Alternative me? Anthropology and self-alteration

Christopher Houston


Contemporary life across the globe is awash with enterprises, programs, and practices that purport to foster self-alteration. Developing the self; self-care; transcending the self; self-actualization; expressing the self; empowering it: the myriad of terms testifies to myriad actions of the self on the self, facilitated by activities in a huge number of social domains. Anthropology as a discipline has an intense interest in the way that different societies constitute personhood or selves. Yet in itself the self has been of more central interest for certain other disciplines than it has been for anthropology. This essay sketches out an anthropological prolegomenon to the theme and practice of self-alteration. It concludes that the study of self-alteration should begin not with cultural models of the self but with the revealing of its new structures caused by modes of alteration themselves.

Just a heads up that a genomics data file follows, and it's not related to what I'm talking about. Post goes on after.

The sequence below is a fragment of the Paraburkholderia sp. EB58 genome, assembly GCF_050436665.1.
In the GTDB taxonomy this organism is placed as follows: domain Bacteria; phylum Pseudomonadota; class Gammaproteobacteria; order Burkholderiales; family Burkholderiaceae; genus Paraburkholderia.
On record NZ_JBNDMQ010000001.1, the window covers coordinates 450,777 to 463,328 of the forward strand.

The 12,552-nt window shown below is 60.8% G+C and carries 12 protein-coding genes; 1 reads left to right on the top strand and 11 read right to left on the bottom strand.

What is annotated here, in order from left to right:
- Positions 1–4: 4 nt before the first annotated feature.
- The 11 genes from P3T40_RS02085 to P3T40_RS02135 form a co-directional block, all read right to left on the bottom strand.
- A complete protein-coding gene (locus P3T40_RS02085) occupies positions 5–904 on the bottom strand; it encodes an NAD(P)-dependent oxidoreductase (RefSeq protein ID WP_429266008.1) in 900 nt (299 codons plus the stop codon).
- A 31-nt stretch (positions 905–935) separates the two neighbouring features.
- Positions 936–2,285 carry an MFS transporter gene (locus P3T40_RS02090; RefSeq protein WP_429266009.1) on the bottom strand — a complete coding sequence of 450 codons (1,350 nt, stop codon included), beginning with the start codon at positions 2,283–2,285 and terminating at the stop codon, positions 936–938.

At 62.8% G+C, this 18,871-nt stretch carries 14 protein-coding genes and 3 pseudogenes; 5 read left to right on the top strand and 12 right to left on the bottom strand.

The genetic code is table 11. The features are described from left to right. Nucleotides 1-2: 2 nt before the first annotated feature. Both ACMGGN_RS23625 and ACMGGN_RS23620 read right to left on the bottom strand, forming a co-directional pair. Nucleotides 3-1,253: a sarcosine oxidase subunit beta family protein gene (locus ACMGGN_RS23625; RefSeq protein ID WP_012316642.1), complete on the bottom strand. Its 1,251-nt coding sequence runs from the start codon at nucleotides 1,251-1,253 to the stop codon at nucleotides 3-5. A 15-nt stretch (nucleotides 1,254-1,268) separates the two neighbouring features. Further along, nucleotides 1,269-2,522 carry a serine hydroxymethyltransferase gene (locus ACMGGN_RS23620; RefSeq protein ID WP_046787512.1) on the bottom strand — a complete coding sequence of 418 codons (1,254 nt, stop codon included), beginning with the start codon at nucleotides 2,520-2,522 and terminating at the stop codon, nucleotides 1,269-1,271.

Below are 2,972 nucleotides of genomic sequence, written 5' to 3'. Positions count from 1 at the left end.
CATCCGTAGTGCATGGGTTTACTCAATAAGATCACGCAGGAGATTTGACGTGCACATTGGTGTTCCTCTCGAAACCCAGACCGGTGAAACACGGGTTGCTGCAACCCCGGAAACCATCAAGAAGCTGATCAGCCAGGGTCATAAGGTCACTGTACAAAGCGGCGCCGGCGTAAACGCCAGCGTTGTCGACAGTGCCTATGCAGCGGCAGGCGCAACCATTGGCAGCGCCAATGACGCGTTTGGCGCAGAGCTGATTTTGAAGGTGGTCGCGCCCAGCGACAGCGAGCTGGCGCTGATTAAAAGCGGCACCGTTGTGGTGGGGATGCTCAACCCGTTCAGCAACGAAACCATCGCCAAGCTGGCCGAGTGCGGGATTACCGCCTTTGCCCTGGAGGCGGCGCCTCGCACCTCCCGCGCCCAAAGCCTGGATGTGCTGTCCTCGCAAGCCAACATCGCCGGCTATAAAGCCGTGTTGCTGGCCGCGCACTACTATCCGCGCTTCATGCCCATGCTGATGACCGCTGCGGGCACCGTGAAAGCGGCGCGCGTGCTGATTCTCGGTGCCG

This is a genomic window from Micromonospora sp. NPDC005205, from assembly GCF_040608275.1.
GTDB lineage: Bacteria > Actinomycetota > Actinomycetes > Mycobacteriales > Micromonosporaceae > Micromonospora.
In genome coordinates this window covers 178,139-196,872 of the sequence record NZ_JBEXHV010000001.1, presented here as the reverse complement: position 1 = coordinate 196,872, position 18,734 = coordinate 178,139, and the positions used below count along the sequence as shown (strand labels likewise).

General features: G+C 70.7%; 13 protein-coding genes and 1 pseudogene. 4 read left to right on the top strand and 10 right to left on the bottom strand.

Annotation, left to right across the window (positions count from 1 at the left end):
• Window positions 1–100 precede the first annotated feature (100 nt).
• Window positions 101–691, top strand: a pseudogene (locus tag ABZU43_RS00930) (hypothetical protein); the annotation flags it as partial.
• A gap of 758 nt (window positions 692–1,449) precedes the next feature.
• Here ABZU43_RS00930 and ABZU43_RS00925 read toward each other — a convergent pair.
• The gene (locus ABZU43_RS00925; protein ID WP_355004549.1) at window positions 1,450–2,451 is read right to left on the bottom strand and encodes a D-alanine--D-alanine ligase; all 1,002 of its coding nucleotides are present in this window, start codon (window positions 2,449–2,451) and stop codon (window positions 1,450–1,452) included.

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DOI: https://doi.org/10.1086/720356